Best chance to see passing comet

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The Comet NEOWISE or C/2020 F3 is seen above Cered, Hungary, Monday, July 6, 2020. It passed closest to the Sun on 03 July and its closest approach to Earth will occur on 23 July. (Peter Komka/MTI via AP)

Comet C/2020 F3 (NEOWISE) traveled from the most distant parts of our solar system and has become visible to the naked eye. 

It made its approach to the Sun on July 3, 2020 and will make its way back to the outer parts of the solar system by mid-August.

The comet’s track in early July passed just inside Mercury’s orbit, bringing it very close to the Sun. Following this, a large tail of debris formed consisting of gas and dust. This was because the comet’s outermost layer was burning off.

It is a once in our lifetime event and people across the globe are racing to see it. Including astronauts aboard the International Space Station!

If you want to catch a glimpse, it will be visible about an hour before sunrise just above the horizon in the northeastern sky. Starting June 11th, Comet NEOWISE will begin to move away from the sun. Ultimately, changing the time you can view the comet. It will make its appearance this weekend in the evening northwestern sky, shortly after sunset.

Sunrise occurs just before 6:00 AM in Central Pennsylvania and sunset occurs a few minutes after 8:30 PM. A dark sky provides the best viewing conditions therefore, the earlier you look before sunrise the better. As it moves away from the sun it is expected to dim and break apart.

NASA’s Near-Earth Object Wide-field Infrared Survey Explorer (NEOWISE) mission discovered the comet on March 27, 2020 using its two infrared channels, which are sensitive to heat signatures given off as the Sun began to roast its outer layers.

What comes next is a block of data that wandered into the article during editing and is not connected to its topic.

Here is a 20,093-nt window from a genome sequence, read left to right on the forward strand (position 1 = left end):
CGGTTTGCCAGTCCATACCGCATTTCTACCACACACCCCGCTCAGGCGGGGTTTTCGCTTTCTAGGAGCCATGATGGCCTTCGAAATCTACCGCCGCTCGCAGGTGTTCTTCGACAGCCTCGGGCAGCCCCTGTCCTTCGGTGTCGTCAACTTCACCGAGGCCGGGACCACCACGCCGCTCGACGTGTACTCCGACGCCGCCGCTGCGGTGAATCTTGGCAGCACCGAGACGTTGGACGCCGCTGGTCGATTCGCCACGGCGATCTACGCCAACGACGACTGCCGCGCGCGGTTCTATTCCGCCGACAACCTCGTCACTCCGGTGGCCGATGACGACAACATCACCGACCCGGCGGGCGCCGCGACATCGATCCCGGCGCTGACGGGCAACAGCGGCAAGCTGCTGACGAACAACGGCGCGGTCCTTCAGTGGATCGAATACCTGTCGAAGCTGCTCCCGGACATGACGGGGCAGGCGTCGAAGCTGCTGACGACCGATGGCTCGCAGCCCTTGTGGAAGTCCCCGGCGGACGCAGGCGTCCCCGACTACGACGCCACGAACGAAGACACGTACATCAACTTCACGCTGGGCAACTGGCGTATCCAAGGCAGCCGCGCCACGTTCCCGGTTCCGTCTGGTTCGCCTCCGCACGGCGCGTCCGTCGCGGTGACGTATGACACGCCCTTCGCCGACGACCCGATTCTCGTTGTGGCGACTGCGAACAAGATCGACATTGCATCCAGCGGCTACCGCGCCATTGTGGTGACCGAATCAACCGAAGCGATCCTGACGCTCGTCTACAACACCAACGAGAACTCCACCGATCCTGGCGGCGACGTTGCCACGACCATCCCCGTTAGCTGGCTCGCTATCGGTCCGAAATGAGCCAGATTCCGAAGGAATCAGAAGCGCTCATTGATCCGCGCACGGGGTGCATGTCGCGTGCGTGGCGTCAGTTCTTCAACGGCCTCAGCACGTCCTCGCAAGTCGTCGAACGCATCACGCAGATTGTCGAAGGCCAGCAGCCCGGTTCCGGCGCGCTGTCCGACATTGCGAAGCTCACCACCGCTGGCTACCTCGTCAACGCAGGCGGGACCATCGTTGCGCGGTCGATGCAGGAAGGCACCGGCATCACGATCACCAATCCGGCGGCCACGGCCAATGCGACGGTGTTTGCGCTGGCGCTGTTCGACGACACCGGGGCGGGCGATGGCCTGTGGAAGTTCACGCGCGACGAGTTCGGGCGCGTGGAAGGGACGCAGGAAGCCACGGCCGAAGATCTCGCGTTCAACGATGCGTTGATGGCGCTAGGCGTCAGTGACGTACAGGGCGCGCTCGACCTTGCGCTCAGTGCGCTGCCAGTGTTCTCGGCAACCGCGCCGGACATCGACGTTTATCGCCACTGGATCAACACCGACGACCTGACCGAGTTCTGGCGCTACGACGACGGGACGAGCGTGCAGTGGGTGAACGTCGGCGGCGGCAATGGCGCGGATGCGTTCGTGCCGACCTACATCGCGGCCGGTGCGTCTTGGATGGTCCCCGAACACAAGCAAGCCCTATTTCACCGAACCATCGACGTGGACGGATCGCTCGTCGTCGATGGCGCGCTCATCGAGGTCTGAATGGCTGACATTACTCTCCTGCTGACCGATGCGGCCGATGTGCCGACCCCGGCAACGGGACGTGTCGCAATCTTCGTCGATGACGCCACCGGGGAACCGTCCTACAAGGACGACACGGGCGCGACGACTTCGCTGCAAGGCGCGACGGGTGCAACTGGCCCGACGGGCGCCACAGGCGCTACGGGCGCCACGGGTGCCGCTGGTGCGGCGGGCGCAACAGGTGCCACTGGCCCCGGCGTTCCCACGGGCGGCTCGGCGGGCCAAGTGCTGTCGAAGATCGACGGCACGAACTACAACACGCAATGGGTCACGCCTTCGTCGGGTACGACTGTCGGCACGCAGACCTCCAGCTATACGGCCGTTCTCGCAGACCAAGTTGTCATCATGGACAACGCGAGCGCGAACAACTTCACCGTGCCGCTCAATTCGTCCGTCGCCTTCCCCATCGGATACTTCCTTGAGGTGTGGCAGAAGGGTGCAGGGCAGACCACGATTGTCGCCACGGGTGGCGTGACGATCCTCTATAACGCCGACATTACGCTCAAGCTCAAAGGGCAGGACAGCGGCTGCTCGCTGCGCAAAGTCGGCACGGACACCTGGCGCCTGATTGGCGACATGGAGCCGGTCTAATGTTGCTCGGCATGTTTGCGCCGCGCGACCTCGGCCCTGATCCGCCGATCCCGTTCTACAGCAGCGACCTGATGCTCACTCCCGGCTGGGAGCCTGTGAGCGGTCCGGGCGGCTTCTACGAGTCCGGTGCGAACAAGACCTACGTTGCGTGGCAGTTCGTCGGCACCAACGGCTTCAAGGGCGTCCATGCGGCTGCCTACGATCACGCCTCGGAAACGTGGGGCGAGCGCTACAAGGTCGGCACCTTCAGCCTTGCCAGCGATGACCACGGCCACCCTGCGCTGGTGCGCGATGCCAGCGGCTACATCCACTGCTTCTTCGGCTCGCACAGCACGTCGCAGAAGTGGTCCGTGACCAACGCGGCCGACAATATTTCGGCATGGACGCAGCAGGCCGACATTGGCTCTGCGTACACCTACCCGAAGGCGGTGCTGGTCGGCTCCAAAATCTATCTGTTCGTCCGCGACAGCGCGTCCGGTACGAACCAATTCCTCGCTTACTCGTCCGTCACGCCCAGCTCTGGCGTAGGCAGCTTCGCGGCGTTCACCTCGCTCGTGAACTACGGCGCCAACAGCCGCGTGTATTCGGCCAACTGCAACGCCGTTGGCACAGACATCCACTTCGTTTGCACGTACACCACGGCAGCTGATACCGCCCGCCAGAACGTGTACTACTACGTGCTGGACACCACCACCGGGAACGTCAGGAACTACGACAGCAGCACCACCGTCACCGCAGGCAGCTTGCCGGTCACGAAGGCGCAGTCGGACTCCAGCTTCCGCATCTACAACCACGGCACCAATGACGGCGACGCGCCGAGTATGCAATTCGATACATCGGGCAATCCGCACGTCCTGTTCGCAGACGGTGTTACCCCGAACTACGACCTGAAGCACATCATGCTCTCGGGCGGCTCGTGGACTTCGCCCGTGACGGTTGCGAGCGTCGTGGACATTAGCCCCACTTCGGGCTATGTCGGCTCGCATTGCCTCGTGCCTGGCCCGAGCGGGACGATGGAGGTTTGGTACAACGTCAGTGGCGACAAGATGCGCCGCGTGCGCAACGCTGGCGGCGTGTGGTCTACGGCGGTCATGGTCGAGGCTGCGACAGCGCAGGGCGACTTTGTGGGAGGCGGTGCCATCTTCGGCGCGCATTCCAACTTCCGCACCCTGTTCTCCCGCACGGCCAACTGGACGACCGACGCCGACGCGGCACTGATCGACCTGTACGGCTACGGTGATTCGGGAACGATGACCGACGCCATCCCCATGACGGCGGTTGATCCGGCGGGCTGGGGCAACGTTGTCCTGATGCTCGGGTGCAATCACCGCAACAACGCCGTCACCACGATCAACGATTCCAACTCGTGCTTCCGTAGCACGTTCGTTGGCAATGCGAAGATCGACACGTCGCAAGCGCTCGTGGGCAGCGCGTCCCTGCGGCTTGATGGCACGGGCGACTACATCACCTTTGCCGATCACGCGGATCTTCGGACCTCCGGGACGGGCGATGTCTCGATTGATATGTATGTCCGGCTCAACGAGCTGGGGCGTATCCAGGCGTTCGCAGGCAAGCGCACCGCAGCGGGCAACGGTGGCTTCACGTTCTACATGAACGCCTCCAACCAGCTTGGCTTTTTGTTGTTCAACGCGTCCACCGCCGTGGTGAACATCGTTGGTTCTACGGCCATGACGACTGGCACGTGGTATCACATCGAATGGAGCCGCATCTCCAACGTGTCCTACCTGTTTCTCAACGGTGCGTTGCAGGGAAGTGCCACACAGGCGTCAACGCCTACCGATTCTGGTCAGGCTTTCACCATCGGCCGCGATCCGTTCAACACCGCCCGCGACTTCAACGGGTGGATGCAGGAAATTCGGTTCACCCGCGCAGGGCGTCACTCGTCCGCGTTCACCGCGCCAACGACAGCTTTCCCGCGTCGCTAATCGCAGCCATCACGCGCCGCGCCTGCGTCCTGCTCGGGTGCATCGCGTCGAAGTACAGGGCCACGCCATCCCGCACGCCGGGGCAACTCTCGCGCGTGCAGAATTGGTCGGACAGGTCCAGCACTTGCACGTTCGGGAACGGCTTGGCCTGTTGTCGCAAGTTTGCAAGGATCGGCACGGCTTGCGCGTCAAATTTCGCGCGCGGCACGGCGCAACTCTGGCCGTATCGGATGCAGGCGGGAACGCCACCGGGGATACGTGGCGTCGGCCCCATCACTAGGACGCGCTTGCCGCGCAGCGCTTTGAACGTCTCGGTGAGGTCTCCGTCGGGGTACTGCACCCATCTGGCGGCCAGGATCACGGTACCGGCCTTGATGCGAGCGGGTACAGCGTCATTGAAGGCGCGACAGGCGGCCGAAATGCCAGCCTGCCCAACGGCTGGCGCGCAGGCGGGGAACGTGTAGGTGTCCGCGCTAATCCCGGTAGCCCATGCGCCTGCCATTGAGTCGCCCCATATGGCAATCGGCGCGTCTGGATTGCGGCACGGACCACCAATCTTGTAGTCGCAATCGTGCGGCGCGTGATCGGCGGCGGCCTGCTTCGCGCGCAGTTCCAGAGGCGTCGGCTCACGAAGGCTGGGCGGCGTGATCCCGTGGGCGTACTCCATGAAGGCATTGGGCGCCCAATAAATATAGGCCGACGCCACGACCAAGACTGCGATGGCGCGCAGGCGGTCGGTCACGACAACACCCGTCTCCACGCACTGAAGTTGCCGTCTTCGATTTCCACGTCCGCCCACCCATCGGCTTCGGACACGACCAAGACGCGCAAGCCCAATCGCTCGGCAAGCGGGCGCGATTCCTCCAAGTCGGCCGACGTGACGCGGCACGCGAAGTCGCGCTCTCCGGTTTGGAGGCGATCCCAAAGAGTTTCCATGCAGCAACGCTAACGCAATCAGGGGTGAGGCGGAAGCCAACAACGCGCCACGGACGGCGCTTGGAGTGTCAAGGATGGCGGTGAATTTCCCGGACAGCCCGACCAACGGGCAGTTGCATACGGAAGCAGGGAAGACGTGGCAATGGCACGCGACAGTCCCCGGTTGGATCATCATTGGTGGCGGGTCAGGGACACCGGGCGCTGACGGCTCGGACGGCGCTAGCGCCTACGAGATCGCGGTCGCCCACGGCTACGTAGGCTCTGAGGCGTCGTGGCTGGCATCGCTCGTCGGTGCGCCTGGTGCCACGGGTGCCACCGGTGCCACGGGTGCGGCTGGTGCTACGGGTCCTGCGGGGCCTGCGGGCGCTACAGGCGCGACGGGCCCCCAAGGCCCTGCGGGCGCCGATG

Comet C/2020 F3 NEOWISE appears as a string of fuzzy red dots in this composite of several heat-sensitive infrared images taken by NASA’s Near-Earth Object Wide-field Infrared Survey Explorer (NEOWISE) mission on March 27, 2020.
Credits: NASA/JPL-Caltech

https://www.nasa.gov/feature/jpl/comet-neowise-sizzles-as-it-slides-by-the-sun-providing-a-treat-for-observers

Here is a charge of visible times in the morning and the evening.

datemorning (low on NE horizon)evening (low on NW horizon)
7/103:28 AM – 4:32 AM
reaches 7.2° above horizon
not visible
7/113:21 AM – 4:26 AM
reaches 6.7° above horizon
10:13 PM – 10:26 PM
appears 1.1° above horizon
7/123:15 AM – 4:19 AM
reaches 6.1° above horizon
10:20 PM – 10:51 PM
appears 2.4° above horizon
7/133:11 AM – 4:12 AM
reaches 5.3° above horizon
10:27 PM – 11:18 PM
appears 3.8° above horizon
7/143:07 AM – 4:05 AM
reaches 4.5° above horizon
10:34 PM – 11:46 PM
appears 5.1° above horizon
7/153:06 AM – 3:58 AM
reaches 3.5° above horizon
10:41 PM – 12:15 AM
appears 6.4° above horizon
7/163:07 AM – 3:51 AM
reaches 2.5° above horizon
10:49 PM – 12:42 AM
appears 7.6° above horizon
7/173:14 AM – 3:44 AM
reaches 1.5° above horizon
10:56 PM – 1:03 AM
appears 8.7° above horizon

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